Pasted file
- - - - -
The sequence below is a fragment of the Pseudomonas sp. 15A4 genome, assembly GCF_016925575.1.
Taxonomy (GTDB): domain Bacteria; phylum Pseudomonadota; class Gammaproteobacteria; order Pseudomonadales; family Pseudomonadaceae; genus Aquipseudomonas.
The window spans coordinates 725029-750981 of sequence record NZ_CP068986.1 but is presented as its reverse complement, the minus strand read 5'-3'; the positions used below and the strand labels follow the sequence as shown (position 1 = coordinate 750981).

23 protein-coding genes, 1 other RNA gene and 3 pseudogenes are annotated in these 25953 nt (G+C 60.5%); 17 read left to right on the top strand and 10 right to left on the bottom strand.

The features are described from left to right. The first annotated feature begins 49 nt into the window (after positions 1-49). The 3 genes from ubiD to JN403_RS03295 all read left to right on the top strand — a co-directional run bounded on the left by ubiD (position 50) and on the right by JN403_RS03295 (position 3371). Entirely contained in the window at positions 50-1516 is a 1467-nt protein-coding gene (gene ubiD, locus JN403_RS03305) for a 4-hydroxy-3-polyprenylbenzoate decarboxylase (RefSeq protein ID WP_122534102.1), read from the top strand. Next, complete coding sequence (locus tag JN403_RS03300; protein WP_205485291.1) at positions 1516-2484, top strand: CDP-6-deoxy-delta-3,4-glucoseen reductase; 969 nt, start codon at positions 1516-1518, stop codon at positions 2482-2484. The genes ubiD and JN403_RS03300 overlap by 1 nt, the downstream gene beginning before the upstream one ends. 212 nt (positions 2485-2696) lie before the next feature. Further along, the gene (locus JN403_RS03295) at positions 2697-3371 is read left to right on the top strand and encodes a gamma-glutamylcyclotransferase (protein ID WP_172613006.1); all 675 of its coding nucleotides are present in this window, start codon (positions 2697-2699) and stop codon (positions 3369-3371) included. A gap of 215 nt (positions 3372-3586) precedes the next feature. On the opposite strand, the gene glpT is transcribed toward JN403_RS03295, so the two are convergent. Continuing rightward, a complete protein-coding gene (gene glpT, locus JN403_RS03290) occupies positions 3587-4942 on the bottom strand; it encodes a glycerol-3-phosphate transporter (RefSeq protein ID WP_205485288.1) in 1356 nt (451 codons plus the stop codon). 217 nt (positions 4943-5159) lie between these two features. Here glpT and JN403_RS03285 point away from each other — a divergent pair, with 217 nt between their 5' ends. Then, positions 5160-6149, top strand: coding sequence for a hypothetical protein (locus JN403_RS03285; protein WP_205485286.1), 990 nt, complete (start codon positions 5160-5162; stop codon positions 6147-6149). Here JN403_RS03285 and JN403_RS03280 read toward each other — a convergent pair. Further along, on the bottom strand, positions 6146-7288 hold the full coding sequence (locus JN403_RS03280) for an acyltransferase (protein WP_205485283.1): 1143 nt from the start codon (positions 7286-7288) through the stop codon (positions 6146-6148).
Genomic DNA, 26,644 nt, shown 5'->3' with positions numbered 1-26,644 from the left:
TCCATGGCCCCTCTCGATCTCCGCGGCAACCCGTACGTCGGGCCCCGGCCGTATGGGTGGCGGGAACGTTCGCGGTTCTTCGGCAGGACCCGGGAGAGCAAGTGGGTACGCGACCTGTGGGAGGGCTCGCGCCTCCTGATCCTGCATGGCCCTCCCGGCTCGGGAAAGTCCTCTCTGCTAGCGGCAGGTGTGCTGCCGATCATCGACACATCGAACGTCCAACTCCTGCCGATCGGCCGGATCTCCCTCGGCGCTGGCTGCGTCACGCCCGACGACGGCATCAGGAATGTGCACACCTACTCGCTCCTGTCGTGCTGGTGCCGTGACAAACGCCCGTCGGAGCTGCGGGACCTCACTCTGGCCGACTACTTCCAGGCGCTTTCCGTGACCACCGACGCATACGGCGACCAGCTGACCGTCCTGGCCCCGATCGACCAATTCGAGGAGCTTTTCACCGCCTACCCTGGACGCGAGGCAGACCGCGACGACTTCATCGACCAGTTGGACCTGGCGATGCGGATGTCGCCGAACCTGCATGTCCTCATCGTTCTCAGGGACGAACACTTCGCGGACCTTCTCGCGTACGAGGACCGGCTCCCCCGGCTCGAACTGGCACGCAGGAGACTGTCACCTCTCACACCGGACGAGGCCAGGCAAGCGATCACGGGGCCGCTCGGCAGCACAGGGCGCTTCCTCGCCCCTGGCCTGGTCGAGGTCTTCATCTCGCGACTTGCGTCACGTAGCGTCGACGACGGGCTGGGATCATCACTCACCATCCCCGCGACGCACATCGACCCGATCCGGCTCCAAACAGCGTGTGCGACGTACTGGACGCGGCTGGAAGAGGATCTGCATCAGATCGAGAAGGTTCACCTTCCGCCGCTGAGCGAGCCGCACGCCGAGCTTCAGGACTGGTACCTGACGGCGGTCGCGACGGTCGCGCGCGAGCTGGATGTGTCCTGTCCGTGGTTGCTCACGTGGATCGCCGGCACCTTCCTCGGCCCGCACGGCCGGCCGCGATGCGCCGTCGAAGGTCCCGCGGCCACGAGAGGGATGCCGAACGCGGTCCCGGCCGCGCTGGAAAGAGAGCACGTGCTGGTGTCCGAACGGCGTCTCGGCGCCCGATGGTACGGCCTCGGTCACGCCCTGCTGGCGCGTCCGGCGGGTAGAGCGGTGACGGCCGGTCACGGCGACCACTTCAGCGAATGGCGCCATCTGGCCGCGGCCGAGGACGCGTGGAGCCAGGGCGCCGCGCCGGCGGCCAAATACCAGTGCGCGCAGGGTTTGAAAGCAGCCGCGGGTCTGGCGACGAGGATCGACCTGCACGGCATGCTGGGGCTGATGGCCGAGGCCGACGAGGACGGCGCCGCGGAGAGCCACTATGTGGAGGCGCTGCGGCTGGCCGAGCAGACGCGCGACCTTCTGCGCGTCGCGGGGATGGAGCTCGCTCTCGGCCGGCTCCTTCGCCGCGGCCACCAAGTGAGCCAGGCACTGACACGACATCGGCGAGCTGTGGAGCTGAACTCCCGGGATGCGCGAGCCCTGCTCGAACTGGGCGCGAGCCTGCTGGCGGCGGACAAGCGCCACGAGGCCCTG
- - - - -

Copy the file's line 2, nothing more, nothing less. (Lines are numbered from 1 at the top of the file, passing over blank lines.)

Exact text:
Taxonomy (GTDB): domain Bacteria; phylum Pseudomonadota; class Gammaproteobacteria; order Pseudomonadales; family Pseudomonadaceae; genus Aquipseudomonas.